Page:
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Congenital factor VII deficiency
A rare, genetic, congenital vitamin K-dependant coagulation factor deficiency disorder characterized by decreased levels or absence of coagulation factor VII (FVII), resulting in bleeding diathesis of variable severity.
ORPHA:327Classification level: Disorder
European point prevalence appears to be close to 1/300,000, but may be markedly higher in countries where consanguineous marriage is frequent.
Clinical expression of this disorder is highly variable and no consistent relationship has been found between the severity of the hemorrhagic syndrome and the residual levels of FVII activity. The clinical picture can be very severe, with early occurrence of intracerebral hemorrhages or repeated hemarthroses, or, in contrast, may be moderate with cutaneous/mucosal hemorrhages (epistaxis, menorrhagia) or hemorrhages provoked by surgery or trauma. Finally, numerous subjects are completely asymptomatic despite a very low FVII level.
FVII deficiency is caused by mutations in the F7 gene (13q34) coding for FVII. Typically, only homozygotes or compound heterozygotes develop a hemorrhagic syndrome; heterozygotes are usually asymptomatic. More than 250 mutations and six common variants are known to be associated with increased or decreased FVII plasma levels. Large genomic rearrangements have been reported in the literature and in the different locus-specific databases but they are rare. Genetic rearrangements have also been demonstrated, resulting in total or partial deletion of the F7 gene. The proximity and implication with the F10 gene (13q34) might also be the cause of combined deficits.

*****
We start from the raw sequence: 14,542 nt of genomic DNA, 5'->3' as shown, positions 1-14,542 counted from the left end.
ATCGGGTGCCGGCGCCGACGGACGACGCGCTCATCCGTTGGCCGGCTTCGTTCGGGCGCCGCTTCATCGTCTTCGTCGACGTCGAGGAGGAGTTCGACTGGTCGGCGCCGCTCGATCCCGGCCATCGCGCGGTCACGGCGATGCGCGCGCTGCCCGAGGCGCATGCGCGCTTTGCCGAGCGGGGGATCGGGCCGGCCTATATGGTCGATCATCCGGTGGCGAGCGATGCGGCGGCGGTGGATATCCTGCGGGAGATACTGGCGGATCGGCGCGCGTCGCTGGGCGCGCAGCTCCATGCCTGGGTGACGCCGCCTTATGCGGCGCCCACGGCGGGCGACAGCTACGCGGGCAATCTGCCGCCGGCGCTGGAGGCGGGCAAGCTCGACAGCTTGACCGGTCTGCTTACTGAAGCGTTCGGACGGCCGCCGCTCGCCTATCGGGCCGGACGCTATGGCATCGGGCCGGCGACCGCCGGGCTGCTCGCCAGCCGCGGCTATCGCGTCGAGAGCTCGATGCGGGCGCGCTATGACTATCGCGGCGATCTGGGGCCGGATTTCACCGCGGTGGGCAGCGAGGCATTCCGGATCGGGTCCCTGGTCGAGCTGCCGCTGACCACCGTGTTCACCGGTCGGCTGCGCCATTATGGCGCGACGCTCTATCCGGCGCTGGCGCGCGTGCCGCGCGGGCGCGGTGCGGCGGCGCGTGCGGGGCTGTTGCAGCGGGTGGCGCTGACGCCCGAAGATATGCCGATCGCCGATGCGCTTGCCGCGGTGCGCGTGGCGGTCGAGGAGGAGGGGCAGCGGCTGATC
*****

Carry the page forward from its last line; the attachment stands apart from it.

Diagnosis is suspected with isolated prothrombin time and further confirmed by chronometric assays revealing a FVII activity level below that of pooled normal plasma (with values usually being between 70 and 140%). The deficiency is usually symptomatic only for values below 30%.
Differential diagnoses include hepatocellular insufficiency, hypoavitaminosis K, acquired FVII deficiency associated with severe sepsis and, more rarely, the presence of autoantibodies against FVII.
Due to the marked heterogeneity of the phenotypes (including asymptomatic individuals), access to prenatal diagnosis depends on the clinical repercussions of the disease in the family being considered. Only the existence of a first child with the very severe form may lead the medical team to propose prenatal diagnosis at the time of a subsequent pregnancy.
The disease is transmitted in an autosomal recessive manner. Due to the wide phenotypic heterogeneity of the disorder, with many asymptomatic patients, genetic counseling tends to differ depending on the clinical features specific to a family.
Management and treatment
At present, the main treatment consists of recombinant activated FVII (eptacog alfa). Concentrated prothrombinic or plasmatic Factor VII may be used as a second choice and frozen plasma as a last resort. However, indications remain difficult to establish prior to surgery in subjects with few or no symptoms. In 2008, recombinant coagulation factor VIIa (rFVIIa) got an Orphan designation in the USA.
Congenital FVII deficiency usually has good prognosis. Nevertheless, disease remains very disabling, or even fatal, in patients who cannot benefit from long-term replacement prophylaxis and which present the most severe forms (intracerebral hemorrhage and repeated hemarthroses).
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